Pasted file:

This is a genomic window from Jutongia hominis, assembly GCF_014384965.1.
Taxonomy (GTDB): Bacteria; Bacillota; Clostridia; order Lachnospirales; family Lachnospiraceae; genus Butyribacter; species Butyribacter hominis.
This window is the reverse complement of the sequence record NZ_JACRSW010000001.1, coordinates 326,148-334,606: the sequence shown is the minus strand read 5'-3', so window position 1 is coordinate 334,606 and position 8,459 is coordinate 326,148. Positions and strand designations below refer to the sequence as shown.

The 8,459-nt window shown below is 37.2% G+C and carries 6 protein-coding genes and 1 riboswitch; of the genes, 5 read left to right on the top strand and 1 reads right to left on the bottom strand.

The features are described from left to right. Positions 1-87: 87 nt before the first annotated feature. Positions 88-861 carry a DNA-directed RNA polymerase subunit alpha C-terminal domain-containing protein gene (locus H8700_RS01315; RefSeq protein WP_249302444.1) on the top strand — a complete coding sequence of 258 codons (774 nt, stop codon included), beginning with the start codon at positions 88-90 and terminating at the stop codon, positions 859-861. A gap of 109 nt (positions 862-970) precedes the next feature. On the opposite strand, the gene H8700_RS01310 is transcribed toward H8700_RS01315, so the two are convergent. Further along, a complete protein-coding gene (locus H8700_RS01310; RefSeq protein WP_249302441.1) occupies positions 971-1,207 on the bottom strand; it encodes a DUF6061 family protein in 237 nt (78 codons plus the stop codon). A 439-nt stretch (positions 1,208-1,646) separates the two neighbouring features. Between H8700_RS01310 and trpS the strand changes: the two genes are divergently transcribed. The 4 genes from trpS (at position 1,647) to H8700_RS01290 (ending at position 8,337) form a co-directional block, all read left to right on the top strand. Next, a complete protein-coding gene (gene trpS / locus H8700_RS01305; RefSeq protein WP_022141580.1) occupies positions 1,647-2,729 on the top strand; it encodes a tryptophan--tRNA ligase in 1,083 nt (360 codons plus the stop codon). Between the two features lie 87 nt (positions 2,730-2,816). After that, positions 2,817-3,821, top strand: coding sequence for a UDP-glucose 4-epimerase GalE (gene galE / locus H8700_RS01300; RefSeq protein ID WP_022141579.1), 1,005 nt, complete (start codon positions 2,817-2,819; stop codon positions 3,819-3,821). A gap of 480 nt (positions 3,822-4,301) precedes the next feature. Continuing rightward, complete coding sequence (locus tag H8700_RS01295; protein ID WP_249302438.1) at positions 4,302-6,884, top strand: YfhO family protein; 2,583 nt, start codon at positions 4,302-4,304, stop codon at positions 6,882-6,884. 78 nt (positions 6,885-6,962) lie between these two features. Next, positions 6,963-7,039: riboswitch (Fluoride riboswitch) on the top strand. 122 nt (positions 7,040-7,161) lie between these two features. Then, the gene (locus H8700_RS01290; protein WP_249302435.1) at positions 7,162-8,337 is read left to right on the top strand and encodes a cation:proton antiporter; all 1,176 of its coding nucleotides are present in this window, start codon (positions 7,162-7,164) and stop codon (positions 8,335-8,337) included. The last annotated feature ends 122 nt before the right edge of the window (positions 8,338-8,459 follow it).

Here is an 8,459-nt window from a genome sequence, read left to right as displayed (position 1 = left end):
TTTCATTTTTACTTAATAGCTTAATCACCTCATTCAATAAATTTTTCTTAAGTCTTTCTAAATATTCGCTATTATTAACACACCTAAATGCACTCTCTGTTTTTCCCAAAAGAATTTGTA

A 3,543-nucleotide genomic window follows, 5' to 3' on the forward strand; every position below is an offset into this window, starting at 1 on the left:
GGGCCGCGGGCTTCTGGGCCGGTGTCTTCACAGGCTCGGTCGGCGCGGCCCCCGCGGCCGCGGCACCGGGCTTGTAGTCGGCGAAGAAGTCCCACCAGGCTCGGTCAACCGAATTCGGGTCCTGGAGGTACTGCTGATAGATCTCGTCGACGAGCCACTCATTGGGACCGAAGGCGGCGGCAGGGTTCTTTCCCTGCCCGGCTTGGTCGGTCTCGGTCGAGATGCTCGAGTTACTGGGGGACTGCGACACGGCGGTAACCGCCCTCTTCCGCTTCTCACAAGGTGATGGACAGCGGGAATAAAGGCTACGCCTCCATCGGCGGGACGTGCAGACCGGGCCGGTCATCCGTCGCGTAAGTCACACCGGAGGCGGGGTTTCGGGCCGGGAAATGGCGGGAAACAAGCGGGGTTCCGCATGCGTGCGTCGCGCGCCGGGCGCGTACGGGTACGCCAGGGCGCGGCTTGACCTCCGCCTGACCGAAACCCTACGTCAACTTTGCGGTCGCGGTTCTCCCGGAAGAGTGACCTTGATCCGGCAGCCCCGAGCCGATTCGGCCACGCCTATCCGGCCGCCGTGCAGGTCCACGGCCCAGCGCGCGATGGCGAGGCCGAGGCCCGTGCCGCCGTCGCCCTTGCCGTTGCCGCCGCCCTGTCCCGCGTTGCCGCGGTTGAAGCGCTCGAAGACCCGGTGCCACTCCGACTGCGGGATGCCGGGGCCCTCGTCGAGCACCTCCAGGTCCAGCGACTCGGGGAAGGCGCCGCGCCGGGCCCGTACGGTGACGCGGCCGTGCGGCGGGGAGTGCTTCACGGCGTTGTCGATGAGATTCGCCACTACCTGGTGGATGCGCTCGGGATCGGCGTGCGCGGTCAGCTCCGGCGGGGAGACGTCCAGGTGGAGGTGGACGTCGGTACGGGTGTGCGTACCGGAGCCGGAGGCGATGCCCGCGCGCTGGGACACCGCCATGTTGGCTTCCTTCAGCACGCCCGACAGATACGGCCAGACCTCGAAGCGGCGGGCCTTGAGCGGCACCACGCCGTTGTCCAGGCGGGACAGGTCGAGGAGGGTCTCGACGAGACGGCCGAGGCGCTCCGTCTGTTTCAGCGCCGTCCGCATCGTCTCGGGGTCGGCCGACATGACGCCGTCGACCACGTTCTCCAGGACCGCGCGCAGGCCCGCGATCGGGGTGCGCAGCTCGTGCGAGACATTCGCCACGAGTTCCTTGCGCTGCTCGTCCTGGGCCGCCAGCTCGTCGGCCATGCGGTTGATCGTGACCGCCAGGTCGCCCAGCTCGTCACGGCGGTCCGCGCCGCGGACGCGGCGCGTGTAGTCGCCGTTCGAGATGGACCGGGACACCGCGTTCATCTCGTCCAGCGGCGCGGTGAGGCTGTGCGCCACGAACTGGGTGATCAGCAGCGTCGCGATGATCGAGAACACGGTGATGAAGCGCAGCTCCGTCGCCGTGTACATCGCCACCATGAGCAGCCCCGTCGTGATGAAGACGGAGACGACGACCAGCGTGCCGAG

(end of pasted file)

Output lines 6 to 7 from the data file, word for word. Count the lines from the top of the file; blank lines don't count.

Here is an 8,459-nt window from a genome sequence, read left to right as displayed (position 1 = left end):
TTTCATTTTTACTTAATAGCTTAATCACCTCATTCAATAAATTTTTCTTAAGTCTTTCTAAATATTCGCTATTATTAACACACCTAAATGCACTCTCTGTTTTTCCCAAAAGAATTTGTA